According to a first aspect of the present invention,
there is provided a supplementary force actuator for use
on a hydraulic ram, the actuator comprising:
an actuator body including fixation means to connect the
body to a hydraulic ram;
first and second chambers located in the body, the
chambers isolated from each other by an actuator piston;
a rod adapted to be connected to an operating piston of
the hydraulic ram, pass through the first chamber and the
actuator piston, and extend into at least a portion of
the second chamber;
the actuator piston being releasably engageable to the
rod by gripping means; and
wherein the hydraulic ram is operated by a force from
movement of the operating piston and by a supplementary
force from movement of the actuator piston.
Thus once the normal operating piston has moved the ram to crush an object, the actuator piston can be released to provide a supplementary force on the ram.
Preferably the actuator includes a release mechanism to operate the actuator piston. In this way the actuator piston can be released at or near the end of the stroke of the operating piston and thereby provide the supplementary force where it is most required.
Preferably a separation element is located between the hydraulic ram and the body. More preferably one or more seals are arranged on the separation element to act upon the rod and prevent the release of hydraulic fluid from the body into a hydraulic fluid chamber of the hydraulic ram.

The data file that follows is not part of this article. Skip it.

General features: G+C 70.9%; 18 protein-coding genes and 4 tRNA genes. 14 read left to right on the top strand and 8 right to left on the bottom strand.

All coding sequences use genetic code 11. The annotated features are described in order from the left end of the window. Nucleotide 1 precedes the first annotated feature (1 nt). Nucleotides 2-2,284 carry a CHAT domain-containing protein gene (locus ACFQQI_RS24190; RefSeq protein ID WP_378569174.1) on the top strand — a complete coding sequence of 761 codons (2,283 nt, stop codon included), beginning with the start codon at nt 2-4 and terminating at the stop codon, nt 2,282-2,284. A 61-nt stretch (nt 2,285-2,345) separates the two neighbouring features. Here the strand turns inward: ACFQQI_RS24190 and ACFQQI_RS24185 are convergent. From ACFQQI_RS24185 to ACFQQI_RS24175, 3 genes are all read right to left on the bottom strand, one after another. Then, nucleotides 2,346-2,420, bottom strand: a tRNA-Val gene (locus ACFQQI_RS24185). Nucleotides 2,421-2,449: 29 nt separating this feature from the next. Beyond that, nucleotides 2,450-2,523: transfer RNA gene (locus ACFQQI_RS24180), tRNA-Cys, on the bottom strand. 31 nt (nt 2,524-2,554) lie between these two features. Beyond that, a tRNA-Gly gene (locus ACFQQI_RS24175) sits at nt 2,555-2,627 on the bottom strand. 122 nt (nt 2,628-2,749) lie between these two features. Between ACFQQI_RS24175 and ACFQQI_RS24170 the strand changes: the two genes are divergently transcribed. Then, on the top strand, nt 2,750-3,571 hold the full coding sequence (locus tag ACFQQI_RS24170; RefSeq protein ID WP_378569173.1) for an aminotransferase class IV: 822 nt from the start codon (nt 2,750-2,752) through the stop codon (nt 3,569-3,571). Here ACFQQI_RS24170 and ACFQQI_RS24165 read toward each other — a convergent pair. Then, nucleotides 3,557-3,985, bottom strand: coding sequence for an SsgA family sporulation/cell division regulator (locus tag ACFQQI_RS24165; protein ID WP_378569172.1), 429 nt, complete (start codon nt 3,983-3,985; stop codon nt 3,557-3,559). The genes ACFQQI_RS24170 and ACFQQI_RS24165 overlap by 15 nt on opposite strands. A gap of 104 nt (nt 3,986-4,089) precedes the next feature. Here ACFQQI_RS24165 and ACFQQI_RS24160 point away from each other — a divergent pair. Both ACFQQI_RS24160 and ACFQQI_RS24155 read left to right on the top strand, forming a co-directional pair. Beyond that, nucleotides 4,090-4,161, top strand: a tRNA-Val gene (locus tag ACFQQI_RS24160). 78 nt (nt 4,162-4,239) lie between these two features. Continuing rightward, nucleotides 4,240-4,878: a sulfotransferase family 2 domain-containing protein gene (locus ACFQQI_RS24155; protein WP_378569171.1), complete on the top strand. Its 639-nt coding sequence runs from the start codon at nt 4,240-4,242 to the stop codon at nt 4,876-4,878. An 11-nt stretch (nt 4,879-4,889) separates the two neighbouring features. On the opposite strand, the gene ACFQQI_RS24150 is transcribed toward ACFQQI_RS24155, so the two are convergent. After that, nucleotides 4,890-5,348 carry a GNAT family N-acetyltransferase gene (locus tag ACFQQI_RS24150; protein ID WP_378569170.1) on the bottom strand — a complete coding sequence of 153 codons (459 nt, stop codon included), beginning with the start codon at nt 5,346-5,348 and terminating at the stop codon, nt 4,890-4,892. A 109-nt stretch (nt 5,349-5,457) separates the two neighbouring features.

Preferably the actuator includes energy storage means arranged to provide a force to act upon the actuator piston.
In a first embodiment the energy storage means is a mechanical means. Preferably the mechanical means is one or more springs held in compression. Advantageously the mechanical means is a plurality of Bellville springs as are known in the art.
In a second embodiment the energy storage means is a hydraulic means. Preferably the hydraulic means is hydraulic fluid held under pressure.
Preferably also the actuator includes resetting means to move the actuator piston back to its original operating position. Preferably also the actuator includes ram setting means to move the operating piston back to its original position. In this way the hydraulic ram may be reset.
Preferably, the gripping means comprises a ball-gripping device and may comprise a device of the type disclosed in US Patent No. 2,062,628 (Yannetta) or US Patent No. 2,182,797, the disclosures of which are incorporated herein by way of reference.
r
1 The ball gripping device may comprise a plurality of
) balls mounted in a ball mounting element, which may be a
) ball cage or sleeve, having a plurality of apertures,
L each aperture associated with a corresponding ball.. The
2 actuator, in particular, the actuator piston may be
3 adapted to urge the balls into engagement with the rod,

to grip the rod. This may facilitate application of the supplementary force.
The actuator piston may define one or more cam surface or ramp for urging one or more of the balls radially into engagement with the rod.